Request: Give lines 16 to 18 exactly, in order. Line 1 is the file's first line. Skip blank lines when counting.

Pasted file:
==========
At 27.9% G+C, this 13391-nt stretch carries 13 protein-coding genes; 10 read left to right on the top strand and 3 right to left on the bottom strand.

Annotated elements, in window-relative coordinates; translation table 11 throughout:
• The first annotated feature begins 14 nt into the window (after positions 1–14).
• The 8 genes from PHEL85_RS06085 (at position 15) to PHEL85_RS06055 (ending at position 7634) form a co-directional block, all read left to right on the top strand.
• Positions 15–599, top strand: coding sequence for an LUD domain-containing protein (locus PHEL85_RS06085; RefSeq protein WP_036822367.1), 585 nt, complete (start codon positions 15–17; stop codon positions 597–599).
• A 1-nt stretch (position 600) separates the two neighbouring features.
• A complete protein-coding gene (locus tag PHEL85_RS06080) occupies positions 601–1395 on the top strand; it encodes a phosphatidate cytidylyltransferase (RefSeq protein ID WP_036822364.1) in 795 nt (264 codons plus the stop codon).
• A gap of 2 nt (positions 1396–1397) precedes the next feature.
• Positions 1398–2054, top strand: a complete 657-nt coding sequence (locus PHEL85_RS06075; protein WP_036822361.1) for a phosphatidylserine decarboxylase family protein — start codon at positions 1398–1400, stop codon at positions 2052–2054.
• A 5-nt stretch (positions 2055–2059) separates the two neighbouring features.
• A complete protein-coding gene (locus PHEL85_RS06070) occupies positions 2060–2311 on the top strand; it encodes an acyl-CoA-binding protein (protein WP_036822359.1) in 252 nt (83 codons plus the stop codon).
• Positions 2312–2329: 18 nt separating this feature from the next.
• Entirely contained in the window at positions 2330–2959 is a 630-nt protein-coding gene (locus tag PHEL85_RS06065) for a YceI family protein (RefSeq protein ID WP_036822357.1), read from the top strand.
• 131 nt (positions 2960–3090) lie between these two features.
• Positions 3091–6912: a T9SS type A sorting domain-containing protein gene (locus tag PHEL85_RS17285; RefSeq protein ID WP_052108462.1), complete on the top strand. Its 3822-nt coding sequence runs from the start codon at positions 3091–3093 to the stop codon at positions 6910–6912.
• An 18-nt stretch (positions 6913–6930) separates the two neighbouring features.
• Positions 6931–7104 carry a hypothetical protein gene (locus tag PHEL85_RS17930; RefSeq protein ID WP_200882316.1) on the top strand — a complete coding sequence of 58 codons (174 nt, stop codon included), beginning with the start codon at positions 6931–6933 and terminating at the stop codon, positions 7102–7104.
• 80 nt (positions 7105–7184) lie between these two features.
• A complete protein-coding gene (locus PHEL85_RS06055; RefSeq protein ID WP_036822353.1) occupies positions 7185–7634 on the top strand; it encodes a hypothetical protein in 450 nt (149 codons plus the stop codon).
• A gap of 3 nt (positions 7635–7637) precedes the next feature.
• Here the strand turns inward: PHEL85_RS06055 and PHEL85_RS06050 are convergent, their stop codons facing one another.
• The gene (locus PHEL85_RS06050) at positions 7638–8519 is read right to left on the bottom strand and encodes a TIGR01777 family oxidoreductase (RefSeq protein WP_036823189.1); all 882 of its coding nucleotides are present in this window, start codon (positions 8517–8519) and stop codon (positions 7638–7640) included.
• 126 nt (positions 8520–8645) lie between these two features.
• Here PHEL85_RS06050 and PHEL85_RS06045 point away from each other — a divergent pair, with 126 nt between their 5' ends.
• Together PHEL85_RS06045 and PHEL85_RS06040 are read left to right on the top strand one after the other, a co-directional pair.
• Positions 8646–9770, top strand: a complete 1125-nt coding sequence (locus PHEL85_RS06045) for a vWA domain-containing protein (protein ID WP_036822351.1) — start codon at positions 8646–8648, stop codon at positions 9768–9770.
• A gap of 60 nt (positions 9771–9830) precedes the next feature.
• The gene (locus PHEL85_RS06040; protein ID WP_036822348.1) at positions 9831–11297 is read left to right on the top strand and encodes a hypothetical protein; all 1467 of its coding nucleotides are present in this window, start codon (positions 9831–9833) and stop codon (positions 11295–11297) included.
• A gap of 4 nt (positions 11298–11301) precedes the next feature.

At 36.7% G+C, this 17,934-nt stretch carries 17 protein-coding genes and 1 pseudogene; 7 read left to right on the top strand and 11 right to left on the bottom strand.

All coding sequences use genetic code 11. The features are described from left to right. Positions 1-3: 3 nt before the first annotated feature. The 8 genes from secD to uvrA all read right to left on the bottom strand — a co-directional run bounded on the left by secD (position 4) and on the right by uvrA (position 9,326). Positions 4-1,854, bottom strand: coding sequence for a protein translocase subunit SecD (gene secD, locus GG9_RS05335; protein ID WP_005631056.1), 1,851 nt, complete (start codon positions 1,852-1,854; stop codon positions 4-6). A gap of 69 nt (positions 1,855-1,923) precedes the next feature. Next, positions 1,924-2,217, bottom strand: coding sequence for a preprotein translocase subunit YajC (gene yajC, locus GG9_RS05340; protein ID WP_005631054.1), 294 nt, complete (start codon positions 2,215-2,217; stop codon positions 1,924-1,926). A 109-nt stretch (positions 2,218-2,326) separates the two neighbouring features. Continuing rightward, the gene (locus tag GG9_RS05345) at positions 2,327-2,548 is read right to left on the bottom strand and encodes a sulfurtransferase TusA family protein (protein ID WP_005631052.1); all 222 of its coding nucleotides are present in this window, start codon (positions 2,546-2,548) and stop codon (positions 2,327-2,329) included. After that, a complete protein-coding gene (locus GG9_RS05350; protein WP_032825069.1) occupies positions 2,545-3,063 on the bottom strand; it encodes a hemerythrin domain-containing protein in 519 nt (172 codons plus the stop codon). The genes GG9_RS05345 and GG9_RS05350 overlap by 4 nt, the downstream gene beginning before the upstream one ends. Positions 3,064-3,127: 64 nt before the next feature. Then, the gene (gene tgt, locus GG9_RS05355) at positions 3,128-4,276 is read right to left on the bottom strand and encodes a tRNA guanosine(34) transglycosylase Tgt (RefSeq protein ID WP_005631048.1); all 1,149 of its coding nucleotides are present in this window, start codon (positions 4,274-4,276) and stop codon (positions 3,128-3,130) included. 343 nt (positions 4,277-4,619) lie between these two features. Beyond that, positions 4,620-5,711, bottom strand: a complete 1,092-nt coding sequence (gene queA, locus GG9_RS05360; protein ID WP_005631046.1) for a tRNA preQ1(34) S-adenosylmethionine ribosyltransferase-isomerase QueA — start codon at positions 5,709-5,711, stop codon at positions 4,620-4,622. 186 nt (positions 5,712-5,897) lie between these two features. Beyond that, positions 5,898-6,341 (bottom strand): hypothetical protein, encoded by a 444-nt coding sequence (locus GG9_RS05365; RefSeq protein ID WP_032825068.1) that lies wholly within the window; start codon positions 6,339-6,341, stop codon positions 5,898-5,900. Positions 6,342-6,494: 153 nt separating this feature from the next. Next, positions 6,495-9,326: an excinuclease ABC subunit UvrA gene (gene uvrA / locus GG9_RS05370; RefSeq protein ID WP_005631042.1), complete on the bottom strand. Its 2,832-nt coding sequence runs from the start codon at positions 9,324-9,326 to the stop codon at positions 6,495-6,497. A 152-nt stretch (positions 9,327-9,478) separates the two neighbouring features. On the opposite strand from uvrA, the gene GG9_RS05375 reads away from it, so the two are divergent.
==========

• An 18-nt stretch (positions 6913–6930) separates the two neighbouring features.
• Positions 6931–7104 carry a hypothetical protein gene (locus tag PHEL85_RS17930; RefSeq protein ID WP_200882316.1) on the top strand — a complete coding sequence of 58 codons (174 nt, stop codon included), beginning with the start codon at positions 6931–6933 and terminating at the stop codon, positions 7102–7104.
• 80 nt (positions 7105–7184) lie between these two features.